This fine and large pair of butterfly ornaments were intended to decorate a Straits Chinese or peranakan wedding bed as fertility hangings.
Each of the two has a well-stuffed body, and fine, prominent wings covered in green velvet that is couched with thick, gold thread and applied gold metal spangles. Each has long pairs of antennae of fine, twisted silver-coloured wire.
The bodies of each have in gold couching prominent Chinese prosperity emblems.
Each is backed with orange cotton textile.
Pairs of butterflies were considered auspicious emblems. The first part of the Hokkien word for butterfly was a homonym for the Chinese word for good fortune. Plus, a pair was synonymous with the bridal couple.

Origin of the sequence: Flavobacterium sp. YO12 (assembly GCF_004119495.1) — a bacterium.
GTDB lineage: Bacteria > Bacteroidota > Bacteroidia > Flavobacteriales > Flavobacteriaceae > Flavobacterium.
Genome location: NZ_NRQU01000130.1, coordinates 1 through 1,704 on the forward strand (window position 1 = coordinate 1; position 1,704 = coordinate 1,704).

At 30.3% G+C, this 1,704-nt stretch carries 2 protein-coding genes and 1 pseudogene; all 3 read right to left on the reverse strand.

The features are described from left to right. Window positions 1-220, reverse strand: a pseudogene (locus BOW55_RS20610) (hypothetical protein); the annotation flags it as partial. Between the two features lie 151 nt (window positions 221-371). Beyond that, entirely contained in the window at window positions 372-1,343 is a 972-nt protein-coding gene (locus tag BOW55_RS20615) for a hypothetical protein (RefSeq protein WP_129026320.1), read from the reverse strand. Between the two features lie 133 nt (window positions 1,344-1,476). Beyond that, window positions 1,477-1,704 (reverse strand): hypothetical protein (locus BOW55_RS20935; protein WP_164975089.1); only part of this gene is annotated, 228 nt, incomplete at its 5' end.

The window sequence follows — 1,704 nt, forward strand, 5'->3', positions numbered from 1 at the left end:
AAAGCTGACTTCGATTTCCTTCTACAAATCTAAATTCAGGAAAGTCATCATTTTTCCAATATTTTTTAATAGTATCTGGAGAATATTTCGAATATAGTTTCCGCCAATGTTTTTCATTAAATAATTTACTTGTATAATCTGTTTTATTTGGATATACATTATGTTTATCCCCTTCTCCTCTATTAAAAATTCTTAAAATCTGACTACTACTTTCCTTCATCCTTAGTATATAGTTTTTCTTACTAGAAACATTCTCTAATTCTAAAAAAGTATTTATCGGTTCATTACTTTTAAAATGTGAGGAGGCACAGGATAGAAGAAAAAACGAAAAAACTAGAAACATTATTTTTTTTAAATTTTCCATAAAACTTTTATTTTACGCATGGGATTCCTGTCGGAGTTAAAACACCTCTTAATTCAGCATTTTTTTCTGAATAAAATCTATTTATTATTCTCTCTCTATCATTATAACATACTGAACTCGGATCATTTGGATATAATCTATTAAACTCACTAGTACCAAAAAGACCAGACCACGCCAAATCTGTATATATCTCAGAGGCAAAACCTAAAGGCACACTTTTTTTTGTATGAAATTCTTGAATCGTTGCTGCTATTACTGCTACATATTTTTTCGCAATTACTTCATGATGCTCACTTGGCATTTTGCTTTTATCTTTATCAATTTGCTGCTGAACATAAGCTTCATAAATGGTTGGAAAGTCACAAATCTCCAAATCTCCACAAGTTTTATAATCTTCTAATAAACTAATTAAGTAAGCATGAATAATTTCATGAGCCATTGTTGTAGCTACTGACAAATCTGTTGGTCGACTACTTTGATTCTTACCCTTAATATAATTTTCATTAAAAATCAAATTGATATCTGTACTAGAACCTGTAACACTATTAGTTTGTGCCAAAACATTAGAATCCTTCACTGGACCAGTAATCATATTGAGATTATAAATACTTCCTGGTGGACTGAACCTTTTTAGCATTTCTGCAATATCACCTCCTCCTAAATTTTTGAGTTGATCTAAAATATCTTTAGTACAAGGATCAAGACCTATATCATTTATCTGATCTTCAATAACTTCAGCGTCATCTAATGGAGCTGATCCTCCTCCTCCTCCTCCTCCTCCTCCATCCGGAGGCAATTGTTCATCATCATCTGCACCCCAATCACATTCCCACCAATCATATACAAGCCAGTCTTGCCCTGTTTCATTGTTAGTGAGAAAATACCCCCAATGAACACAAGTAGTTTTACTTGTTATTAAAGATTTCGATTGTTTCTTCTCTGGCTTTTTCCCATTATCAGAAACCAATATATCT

Related examples are illustrated in Knapp (2012, p. 49), Cheah (2017, p. 145), Ho (1987, p. 30) and Ee (2008, p. 222, p. 249).
The pair here is in excellent condition.
Cheah, H.F, Nyonya Needlework: Embroidery and Beadwork in the Peranakan World, Asian Civilisations Museum, 2017.
Ee, R., et al, Peranakan Museum A-Z Guide, Asian Civilisations Museum, 2008.
Ho, W.M., Straits Chinese Beadwork & Embroidery: A Collector’s Guide, Times Books International, 1987.
Knapp, R.G, The Peranakan Chinese Home: Art and Culture in Daily Life, Tuttle, 2012.